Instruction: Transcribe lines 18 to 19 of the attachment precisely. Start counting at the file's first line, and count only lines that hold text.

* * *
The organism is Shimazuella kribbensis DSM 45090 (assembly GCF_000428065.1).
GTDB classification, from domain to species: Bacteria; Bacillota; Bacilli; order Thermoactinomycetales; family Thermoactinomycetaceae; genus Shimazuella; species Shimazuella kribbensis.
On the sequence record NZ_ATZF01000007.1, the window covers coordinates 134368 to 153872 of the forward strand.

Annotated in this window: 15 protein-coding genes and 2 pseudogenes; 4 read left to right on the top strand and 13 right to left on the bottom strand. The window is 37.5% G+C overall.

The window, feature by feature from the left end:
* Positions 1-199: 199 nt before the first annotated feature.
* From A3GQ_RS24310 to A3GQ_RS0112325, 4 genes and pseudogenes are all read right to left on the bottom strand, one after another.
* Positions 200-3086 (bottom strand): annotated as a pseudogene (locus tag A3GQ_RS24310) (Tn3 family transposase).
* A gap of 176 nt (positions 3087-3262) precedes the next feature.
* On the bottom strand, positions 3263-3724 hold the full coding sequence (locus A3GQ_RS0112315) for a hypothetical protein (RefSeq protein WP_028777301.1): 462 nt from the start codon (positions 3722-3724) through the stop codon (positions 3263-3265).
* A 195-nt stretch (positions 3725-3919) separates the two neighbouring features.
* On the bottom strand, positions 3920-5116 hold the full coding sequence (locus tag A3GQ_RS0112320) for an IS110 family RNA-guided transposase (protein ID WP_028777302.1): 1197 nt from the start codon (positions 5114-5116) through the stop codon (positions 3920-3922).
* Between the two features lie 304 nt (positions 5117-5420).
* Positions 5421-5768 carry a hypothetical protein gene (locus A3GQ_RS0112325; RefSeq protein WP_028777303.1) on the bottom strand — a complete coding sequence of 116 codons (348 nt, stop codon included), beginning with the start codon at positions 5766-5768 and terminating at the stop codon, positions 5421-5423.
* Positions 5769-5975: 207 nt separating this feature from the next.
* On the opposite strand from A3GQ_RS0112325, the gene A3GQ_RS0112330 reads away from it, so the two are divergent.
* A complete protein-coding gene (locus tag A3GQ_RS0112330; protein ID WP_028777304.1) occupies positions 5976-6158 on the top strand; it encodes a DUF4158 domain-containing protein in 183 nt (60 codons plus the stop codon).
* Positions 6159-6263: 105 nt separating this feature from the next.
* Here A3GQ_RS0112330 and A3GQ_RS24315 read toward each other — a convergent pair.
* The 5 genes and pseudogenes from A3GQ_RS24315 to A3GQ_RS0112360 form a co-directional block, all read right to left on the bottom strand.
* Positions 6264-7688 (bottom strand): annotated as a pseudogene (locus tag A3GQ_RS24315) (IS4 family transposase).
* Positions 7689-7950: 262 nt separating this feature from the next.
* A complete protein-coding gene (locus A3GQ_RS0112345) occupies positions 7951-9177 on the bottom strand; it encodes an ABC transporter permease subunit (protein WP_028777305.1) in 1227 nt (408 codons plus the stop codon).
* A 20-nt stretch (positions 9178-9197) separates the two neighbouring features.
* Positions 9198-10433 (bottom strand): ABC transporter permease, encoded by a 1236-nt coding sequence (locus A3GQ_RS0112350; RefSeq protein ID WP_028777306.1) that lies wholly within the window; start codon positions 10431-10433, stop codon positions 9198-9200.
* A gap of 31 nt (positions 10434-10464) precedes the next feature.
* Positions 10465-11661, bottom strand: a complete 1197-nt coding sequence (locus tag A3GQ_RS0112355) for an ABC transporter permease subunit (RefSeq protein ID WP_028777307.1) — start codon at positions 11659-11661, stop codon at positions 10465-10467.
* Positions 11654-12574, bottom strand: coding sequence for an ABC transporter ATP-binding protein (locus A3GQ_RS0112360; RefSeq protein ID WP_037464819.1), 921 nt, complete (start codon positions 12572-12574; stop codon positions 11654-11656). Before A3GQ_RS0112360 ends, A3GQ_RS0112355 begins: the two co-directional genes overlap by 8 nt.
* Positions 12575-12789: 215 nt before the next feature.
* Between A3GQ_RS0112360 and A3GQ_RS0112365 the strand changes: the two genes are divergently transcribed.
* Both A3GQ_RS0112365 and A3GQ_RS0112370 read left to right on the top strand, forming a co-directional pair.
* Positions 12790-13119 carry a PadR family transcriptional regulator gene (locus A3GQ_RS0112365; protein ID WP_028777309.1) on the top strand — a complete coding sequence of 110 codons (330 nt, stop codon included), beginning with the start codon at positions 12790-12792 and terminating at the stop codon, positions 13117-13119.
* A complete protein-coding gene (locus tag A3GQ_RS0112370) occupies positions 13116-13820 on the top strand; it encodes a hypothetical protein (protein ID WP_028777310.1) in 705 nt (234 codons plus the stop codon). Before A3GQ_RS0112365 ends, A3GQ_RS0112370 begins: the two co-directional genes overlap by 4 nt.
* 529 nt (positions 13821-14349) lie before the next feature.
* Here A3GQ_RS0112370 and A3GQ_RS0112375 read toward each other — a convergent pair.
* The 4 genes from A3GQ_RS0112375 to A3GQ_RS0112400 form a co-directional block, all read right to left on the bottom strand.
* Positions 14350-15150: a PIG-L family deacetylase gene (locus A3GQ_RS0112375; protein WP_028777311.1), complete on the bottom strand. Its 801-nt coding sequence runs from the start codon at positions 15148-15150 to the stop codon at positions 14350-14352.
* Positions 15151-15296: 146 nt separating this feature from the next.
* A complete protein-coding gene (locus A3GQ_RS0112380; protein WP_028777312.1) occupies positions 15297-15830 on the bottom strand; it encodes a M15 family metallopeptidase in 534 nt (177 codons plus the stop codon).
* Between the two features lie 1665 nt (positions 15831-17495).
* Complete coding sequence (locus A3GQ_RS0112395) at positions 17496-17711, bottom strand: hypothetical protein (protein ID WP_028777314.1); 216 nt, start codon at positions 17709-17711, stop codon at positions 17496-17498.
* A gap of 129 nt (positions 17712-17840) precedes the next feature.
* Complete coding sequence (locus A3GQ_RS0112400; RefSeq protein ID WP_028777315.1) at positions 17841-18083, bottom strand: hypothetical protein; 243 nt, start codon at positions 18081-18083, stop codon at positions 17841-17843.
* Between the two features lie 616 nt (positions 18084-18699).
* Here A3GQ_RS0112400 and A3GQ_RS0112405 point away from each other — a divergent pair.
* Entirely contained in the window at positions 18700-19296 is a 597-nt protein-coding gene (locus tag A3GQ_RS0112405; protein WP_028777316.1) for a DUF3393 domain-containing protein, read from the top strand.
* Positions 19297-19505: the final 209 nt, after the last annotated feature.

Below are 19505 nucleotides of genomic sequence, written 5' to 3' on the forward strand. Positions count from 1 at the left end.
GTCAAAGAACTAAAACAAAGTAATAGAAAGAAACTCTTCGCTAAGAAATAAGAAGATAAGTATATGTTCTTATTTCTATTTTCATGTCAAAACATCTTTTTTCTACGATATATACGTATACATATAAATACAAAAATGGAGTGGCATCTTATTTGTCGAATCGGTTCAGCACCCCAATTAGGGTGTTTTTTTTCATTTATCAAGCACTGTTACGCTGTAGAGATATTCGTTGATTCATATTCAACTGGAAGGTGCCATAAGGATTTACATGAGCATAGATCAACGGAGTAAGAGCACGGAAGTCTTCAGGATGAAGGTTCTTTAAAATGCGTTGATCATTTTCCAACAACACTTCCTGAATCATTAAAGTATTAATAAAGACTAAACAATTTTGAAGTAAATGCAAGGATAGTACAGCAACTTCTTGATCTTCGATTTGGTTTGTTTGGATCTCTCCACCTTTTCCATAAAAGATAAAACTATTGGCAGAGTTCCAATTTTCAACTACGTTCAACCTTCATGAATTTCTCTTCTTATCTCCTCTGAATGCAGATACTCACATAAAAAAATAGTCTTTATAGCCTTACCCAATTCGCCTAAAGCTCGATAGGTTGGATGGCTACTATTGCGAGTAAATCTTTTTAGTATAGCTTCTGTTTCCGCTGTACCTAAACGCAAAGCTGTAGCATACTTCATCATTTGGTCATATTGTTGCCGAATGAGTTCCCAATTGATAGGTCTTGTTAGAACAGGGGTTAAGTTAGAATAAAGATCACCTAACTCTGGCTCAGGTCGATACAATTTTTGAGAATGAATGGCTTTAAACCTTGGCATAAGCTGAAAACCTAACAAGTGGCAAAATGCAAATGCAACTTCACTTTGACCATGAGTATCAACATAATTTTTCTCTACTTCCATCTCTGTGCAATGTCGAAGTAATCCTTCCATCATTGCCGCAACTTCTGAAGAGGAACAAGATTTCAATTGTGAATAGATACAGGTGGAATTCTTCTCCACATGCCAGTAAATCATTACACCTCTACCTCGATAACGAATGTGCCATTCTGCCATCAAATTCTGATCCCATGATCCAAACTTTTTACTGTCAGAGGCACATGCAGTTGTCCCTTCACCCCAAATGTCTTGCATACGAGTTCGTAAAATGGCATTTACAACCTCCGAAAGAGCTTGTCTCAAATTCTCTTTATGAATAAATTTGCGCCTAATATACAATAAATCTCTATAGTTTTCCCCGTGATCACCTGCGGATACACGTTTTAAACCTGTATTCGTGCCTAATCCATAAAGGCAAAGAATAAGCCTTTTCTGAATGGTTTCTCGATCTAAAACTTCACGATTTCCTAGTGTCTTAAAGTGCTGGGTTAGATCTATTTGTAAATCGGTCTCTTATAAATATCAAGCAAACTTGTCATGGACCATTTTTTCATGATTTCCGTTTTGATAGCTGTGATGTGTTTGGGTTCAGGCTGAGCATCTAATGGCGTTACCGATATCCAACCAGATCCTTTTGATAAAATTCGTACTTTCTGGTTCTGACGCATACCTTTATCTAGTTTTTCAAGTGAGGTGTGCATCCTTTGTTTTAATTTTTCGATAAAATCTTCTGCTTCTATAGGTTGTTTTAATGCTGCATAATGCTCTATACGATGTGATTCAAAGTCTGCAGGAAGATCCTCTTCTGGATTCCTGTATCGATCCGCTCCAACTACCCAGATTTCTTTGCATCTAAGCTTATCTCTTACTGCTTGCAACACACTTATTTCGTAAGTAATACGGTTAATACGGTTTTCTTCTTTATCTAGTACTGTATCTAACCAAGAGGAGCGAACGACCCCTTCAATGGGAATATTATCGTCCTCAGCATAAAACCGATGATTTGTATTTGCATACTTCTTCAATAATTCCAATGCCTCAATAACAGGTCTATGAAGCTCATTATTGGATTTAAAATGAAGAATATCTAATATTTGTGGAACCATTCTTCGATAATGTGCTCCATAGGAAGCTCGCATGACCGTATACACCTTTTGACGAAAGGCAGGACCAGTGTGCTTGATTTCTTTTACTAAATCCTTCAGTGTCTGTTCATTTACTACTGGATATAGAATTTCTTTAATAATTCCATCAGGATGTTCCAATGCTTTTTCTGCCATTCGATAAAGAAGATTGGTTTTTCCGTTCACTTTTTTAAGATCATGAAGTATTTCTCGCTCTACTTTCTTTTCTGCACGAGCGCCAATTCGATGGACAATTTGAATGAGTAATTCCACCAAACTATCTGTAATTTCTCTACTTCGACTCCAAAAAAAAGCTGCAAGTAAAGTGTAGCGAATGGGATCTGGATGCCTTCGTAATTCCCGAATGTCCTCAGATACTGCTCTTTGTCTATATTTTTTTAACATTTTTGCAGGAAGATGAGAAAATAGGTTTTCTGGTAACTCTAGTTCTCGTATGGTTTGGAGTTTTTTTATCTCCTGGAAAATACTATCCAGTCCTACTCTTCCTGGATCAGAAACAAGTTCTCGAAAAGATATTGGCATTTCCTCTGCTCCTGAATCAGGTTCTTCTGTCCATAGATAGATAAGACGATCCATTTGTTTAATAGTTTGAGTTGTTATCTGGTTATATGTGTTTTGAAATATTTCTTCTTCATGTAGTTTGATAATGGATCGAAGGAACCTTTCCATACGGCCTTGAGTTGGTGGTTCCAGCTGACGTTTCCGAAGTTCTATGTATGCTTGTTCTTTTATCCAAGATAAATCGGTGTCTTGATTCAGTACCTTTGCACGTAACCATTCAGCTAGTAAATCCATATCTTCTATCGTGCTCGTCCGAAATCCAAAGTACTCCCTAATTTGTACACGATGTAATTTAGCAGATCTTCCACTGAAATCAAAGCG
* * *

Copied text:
* Positions 6159-6263: 105 nt separating this feature from the next.
* Here A3GQ_RS0112330 and A3GQ_RS24315 read toward each other — a convergent pair.